Template:Did you know/Archives
Did you know...[change | change source]
Please add the line '''''~~~~~''''' at the top for the newly posted set of archived hooks.
23:10, 19 August 2013 (UTC)
- ... that Abraham Lincoln greeted Harriet Beecher Stowe (pictured) at the White House in 1862 by saying, "So this is the little lady who made this big war."?
- ... that Mary Queen of Scots was crowned queen when she was only 6 days old?
- ... that the Keel-billed Toucan is the National Bird of Belize?
- ... that Dick Van Dyke was once offered a role in the 1976 movie The Omen, but turned it down because of the movie's violent gory content?
- ... that Chan's megastick is the longest insect in the world?
19:34, 24 August 2013 (UTC)
- ... that Susan Bogert Warner (pictured) is believed to be the first American writer to sell 1,000,000 copies of a book?
- ... that many Chicago Cubs fans believe that the Cubs haven't won a World Series since 1908 because of a curse that involved a goat?
- ... that 2,000 people attended the 1863 wedding of General Tom Thumb and Lavinia Warren?
- ... that The Children's Magazine was the first magazine for children published in the United States?
- ... that Richard Matheson came up with the idea for his novel I Am Legend after seeing Tod Browning's Dracula?
13:41, 30 August 2013 (UTC)
- ... that Jikji (pictured) is the world's oldest book printed from movable metal type?
- ... that Bill Clinton was the first sitting President of the United States to be sued?
- ... that Pope Francis is the first pope from the Americas and the first from the Southern Hemisphere?
- ... that Jumbo was killed in St Thomas, Ontario, Canada?
- ... that Ted Turner is the largest private landowner in the United States with a total of 1.75 million acres?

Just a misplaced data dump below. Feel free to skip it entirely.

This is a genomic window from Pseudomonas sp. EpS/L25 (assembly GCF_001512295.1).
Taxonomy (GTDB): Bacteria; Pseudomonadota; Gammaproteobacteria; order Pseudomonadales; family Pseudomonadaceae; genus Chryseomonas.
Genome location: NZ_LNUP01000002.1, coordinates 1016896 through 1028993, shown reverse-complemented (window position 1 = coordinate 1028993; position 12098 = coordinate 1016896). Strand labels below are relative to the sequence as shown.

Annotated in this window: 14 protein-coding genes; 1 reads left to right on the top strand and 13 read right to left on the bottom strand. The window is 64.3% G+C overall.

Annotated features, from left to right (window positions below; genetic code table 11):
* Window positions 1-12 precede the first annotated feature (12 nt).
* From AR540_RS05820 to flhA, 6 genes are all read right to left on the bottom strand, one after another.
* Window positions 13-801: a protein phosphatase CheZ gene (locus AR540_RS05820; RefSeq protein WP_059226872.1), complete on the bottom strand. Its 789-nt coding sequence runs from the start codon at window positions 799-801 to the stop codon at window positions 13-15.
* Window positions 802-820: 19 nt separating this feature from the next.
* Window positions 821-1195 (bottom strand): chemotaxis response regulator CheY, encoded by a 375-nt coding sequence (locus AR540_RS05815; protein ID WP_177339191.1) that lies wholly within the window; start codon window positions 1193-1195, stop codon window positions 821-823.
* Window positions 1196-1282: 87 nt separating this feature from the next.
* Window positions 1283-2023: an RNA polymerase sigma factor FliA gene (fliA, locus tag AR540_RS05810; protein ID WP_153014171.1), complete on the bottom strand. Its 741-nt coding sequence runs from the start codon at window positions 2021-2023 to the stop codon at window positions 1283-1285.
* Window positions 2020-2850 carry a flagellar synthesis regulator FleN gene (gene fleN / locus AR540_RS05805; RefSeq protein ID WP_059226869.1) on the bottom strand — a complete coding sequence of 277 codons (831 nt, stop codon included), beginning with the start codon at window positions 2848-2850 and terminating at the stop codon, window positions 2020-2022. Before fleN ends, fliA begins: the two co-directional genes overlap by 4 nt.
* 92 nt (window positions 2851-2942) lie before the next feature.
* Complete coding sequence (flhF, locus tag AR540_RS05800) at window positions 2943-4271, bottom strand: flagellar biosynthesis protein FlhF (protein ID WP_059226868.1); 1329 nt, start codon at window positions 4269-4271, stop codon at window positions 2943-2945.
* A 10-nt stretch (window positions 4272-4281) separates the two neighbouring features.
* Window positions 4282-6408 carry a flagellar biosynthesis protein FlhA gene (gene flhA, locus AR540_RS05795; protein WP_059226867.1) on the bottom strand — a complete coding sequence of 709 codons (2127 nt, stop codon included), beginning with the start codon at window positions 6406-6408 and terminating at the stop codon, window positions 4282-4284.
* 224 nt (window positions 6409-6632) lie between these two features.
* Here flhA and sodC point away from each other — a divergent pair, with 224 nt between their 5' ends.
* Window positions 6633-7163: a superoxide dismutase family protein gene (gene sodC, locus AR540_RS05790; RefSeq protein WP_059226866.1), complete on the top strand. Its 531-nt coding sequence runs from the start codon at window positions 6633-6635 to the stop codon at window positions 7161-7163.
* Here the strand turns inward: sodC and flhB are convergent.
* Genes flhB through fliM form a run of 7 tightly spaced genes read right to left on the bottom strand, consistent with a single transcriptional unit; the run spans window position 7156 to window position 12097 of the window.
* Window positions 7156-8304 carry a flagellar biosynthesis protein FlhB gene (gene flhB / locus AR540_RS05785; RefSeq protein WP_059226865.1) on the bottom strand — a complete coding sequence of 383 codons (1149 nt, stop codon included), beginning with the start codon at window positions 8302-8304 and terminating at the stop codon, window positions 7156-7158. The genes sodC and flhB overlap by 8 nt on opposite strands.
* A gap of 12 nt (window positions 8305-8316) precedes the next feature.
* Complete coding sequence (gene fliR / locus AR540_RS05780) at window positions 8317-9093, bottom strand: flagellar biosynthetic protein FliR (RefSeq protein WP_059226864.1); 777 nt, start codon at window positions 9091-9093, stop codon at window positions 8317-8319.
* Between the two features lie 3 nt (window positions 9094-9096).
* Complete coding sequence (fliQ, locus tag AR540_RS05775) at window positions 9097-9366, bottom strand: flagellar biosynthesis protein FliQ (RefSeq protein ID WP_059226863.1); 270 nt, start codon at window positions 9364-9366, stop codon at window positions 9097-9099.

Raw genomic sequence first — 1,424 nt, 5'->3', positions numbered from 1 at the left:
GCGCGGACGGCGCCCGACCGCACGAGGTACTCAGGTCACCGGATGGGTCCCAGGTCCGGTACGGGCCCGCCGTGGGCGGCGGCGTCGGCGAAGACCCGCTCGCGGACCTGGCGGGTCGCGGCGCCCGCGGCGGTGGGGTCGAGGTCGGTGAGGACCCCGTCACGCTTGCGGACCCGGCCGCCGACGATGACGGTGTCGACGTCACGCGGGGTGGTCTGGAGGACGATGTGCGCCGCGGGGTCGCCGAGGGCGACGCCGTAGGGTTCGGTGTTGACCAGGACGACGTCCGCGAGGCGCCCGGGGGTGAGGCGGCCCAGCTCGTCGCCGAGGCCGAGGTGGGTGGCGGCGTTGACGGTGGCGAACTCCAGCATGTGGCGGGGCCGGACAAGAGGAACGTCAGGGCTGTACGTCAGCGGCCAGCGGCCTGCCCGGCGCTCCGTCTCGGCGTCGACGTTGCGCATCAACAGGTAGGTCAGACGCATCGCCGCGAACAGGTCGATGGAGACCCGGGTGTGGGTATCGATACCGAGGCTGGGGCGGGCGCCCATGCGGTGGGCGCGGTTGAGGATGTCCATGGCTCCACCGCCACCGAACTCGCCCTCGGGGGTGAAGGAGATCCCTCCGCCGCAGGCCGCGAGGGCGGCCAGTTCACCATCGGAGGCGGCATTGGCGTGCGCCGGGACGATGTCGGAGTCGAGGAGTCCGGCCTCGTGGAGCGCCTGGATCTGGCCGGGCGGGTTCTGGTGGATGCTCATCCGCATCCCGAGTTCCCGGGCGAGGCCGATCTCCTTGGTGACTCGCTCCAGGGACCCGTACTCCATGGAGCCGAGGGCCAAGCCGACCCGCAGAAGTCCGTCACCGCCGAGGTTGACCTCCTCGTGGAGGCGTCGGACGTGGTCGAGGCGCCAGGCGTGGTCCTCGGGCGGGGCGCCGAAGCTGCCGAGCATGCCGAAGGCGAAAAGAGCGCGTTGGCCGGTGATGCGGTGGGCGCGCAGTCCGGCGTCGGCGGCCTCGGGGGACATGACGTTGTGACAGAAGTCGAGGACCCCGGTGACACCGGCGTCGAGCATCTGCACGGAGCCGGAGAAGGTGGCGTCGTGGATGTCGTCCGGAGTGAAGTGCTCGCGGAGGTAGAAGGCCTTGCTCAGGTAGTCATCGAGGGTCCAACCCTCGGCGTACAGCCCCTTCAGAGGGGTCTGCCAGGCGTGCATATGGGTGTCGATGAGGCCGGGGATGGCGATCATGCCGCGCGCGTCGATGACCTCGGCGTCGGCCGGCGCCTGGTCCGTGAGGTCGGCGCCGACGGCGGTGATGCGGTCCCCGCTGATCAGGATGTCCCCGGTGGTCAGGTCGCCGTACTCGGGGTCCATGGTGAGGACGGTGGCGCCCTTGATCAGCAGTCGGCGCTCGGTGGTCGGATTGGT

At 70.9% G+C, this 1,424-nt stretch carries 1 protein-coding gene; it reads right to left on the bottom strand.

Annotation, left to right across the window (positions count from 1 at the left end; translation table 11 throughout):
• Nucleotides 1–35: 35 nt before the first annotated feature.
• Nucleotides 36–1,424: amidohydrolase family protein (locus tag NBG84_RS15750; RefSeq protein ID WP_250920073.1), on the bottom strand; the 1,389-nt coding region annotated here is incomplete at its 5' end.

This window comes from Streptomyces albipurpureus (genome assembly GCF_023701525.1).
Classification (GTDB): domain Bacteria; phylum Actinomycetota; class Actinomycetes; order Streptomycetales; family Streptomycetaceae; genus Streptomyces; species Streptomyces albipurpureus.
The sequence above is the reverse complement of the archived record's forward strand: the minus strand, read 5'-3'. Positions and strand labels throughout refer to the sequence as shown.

19:05, 4 September 2013 (UTC)
- ... that Mill Ends Park (pictured) is the world's smallest park, with a total area of 452 sq in (0.292 m2)?
- ... that Sean Connery is the tallest actor to have played James Bond in the entire James Bond movie series?
- ... that the first skyscraper in the world was built in Chicago, Illinois?
- ... that The Color of Friendship was based on actual events between two girls from different races who overcame their racism?
- ... that Love Brewster's 16-year-old servant Thomas Granger committed bestiality upon his master's livestock and was executed with the animals as the Bible commanded?
05:31, 8 September 2013 (UTC)
- ... that bloodletting (pictured) is still used to treat a number of diseases today?
- ... that the Daruma doll is a good luck symbol in Japan?
- ... that Ronald Reagan is the only President of the United States to have been divorced?
- ... that the Bijou Theater in Chicago is the longest-running gay adult theater and sex club in the United States?
- ... that Canute was the only man to reign as King of England, Denmark and Norway?
14:31, 11 September 2013 (UTC)
- ... that according to folklore, people looking into the eyes of Eternal Silence (pictured) will see a vision of their own death?
- ... that Johann Sebastian Bach's Inventions and Sinfonias are often used by keyboardists as preparation for The Well-Tempered Clavier?
- ... that Jo-Jo the Dog-Faced Boy was advertised as "The Human Skye Terrier, the crowning mystery of nature's contradictions"?
- ... that Cole Porter's Kiss Me, Kate won the first Tony Award for Best Musical?
- ... that H. Price McGrath opened the first gambling house in the South, and bred Aristides, the winner of the first Kentucky Derby?